It became a journey that I can honestly say made me the person I am today. Film was, and always will be, what I turn too when I am happy, bored and most importantly when I am sad. The best example I have of this was when my grandfather passed away years ago. It was a special sort of hurt, and no discussions with family or friends could do much to quell that pain. I remember sitting down the night it happened, alone in my dark room, and deciding to watch ‘Amelie’. It is a film I adored, one of the few films that truly moved me with every viewing. When it ended, as it had done many times before, I had a huge smile on my face. It did it again. Film did it again; it was once again one of the few things in my life that could heal, or overshadow, any hurt I happened to be feeling. I don’t think I would have known about or adored ‘Amelie’ if not for the journey my love for film had created – a love that wouldn’t have blossomed without the analysis and discussions I had about them – discussions I would never have started if I hadn’t read Roger’s reviews religiously and decided to start writing some myself.

That is why I was deeply saddened when Roger Ebert passed away. He is one of those rare people for me who although I never actually met or spoke with him, he still managed to have a profound effect on my life. An effect that still moves me, as I learned today as I finally watched ‘Life Itself’. I shamefully had put it off for far too long, partly because I think I knew the sort of emotional response I would have towards it. But as the quote I began this posts says, film helps us “identify with the people who are sharing this journey with us”, and it was about time I took a look at the journey that was the life of Roger Ebert.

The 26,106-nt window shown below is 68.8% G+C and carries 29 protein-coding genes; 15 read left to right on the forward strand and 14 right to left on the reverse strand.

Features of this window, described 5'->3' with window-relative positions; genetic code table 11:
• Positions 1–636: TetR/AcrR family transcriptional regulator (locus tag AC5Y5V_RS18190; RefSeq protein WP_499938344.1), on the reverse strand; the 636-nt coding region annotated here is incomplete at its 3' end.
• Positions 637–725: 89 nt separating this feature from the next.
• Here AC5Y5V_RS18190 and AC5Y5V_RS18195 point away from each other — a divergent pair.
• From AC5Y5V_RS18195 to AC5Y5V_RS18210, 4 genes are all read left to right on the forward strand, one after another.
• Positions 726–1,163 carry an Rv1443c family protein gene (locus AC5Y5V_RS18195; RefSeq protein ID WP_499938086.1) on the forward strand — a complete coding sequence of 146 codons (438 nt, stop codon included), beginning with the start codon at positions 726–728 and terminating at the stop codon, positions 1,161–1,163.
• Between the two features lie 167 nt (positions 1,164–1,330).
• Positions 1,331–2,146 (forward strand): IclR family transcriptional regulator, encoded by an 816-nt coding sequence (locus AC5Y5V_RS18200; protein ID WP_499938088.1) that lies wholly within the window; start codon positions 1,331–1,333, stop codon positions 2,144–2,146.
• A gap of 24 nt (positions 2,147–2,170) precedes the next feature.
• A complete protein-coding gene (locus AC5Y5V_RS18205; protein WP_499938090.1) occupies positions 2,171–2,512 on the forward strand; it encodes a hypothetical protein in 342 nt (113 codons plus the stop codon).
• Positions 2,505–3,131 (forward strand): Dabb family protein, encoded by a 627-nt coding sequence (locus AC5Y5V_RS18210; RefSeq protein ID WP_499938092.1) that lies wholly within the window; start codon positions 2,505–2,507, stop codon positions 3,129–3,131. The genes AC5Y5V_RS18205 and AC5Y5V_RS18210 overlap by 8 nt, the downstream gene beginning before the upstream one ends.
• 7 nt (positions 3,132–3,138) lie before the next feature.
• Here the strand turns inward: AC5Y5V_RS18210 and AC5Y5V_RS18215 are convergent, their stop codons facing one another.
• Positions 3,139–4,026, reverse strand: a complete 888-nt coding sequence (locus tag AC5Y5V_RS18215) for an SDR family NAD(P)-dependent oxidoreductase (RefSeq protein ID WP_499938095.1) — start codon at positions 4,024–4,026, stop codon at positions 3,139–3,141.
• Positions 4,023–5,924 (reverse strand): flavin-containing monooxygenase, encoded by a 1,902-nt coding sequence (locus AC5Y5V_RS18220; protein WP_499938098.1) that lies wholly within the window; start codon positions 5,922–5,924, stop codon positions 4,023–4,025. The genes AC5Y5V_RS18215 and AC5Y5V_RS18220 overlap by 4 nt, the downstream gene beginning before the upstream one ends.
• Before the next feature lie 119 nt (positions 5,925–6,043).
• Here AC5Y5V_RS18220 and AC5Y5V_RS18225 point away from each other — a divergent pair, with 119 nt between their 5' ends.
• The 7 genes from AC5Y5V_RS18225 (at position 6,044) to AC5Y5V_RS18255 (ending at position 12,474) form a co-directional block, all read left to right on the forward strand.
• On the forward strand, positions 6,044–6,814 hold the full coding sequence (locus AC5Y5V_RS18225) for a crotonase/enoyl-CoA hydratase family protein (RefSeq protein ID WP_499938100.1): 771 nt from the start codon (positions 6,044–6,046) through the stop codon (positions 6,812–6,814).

And boy, was it rough. It did bring me to the verge of tears, as I expected, but I loved every minute of it. ‘Life Itself’ is an honest and in depth portrait of a man who wasn’t without his faults. But no matter what battles he encountered – either with alcohol, his colleagues, or cancer – he still faced everyday ready for what came next. He had a passion for life that was reflected in his passion for film – or maybe the other way around. This for me is what shined through the documentary, handled with such care and attention by Steve James. It is an affectionate tribute to a man who moved so many, generating the very same empathy that Ebert himself loved about film, and for that I think it deserves two big thumbs up.

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‘Interstellar’ Trailer #3


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(Trailer pulled from the official website where it can also be accessed with code: 7201969)

‘Interstellar’, directed by Christopher Nolan (‘Inception’, ‘The Dark Knight’), stars Matthew McConaughey, Jessica Chastain, Anne Hathaway, Casey Affleck, Michael Caine and many others. It is set in a not so distant future in which resources on earth are running low and a group of astronauts/explorers blast off to utilize “wormholes” to find habitable and resource rich planets outside of our solar system. The music is by Nolan’s go-to composer Hans Zimmer, and the cinematography by Hoyte Van Hoytema (‘Her’, ‘Let The Right One In’).